Bearing Capacity Analysis and Design of Highway Base Materials Reinforced with Geofabrics (Civil Project)
The primary objective of this study was to develop and implement mathematical bearing capacity models originally proposed by Hopkins (1988, 1991) and Slepak and Hopkins (1993; 1995). These advanced models, which are based on limit equilibrium and are operated together, can be used to analyze the bearing capacity, or stability, of early construction of loads on a single layer of material, two-layered problems involving a layer of base aggregate and subgrade, and a foundation involving multiple layers of different materials, such as a flexible asphalt pavement.
A Prandlt-type shear surface is used in the model analyses of layered foundations. In this report, the models are extended to analyzing flexible pavements reinforced with tensile elements. Although the current model does not account for strain compatibility, the strength of the tensile elements may be input for assumed strain levels. Any number of tensile elements may be analyzed in a given problem.
In the limit equilibrium approach, shear strengths, the angle of internal friction, N, and cohesion, c, are entered for each layer of material. Triaxial testing of the asphalt material is performed in a manner that the shear strength parameters, N and c, are developed as a function of temperature. Hence, if the temperature of the asphalt layer is known (or assumed) at a site, then values of N, and, c, may be calculated from the relationships between the shear strength parameters and temperature.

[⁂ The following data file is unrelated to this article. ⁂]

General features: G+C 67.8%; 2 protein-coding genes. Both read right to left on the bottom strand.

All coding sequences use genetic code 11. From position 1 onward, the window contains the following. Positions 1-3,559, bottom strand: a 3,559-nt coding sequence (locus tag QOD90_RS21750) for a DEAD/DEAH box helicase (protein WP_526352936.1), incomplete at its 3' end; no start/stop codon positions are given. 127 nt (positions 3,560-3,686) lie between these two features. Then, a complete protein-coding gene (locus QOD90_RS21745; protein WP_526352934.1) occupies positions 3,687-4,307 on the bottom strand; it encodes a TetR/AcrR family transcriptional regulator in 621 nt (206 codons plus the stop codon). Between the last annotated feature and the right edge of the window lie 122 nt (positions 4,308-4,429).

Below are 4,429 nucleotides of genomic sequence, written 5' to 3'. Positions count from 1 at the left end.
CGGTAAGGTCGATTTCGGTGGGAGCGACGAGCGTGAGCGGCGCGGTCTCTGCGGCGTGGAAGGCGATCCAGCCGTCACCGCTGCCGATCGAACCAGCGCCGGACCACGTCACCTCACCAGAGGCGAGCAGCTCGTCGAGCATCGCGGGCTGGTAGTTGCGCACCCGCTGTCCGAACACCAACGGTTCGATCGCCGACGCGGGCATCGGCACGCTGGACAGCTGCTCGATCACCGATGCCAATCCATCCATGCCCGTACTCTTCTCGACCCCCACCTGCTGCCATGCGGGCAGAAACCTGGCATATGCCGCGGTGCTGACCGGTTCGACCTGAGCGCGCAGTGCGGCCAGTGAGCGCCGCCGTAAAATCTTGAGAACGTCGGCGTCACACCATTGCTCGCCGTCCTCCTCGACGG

Moreover, to facilitate and provide an efficient means of analyzing early construction cases and flexible pavements reinforced with geosynthetics, “Windows” software was developed. In the case of the asphalt layer, the entire layer is divided into finite layers because N and c varies with depth of asphalt. When the surface temperature of the asphalt is known (or assumed), a temperature distribution model is used to estimate the temperature at any depth below the asphalt layer surface.
Consequently, the shear strength parameters are known at any depth (of each finite layer) below the surface. To establish the validity and reasonableness of the newly developed limit equilibrium models, bearing capacity factors are derived from the limit equilibrium methods and compared to classical bearing capacity factors, Nc and Nq, developed by Prandlt and Reissner.
Differences range from 1 to 10 and 1 to 3 percent, respectively. The Slepak-Hopkins model yields values of N( that are 12 to 38 larger than values published by Caquot and Kerisel. However, values of N( from the Slepak-Hopkins model are only 3 to 11 percent larger than back calculated values obtained by Debeer and Ladanyi from experimental footing tests. The Slepak-Hopkins model was also used to analyzed 237 flexible pavement sections of the 1959-1960 AASHO Road Test.
Factors of safety from the model analyses showed that very reasonable results were obtained and were in line with failures recorded at the test site. Finally, actual analyses of a stretch of roadway where failures occurred were analyzed. Three sections involved tensile elements.
Source: University of Kentucky
Authors: Tommy C. Hopkins | Liecheng Sun | Mikhail E. Slepak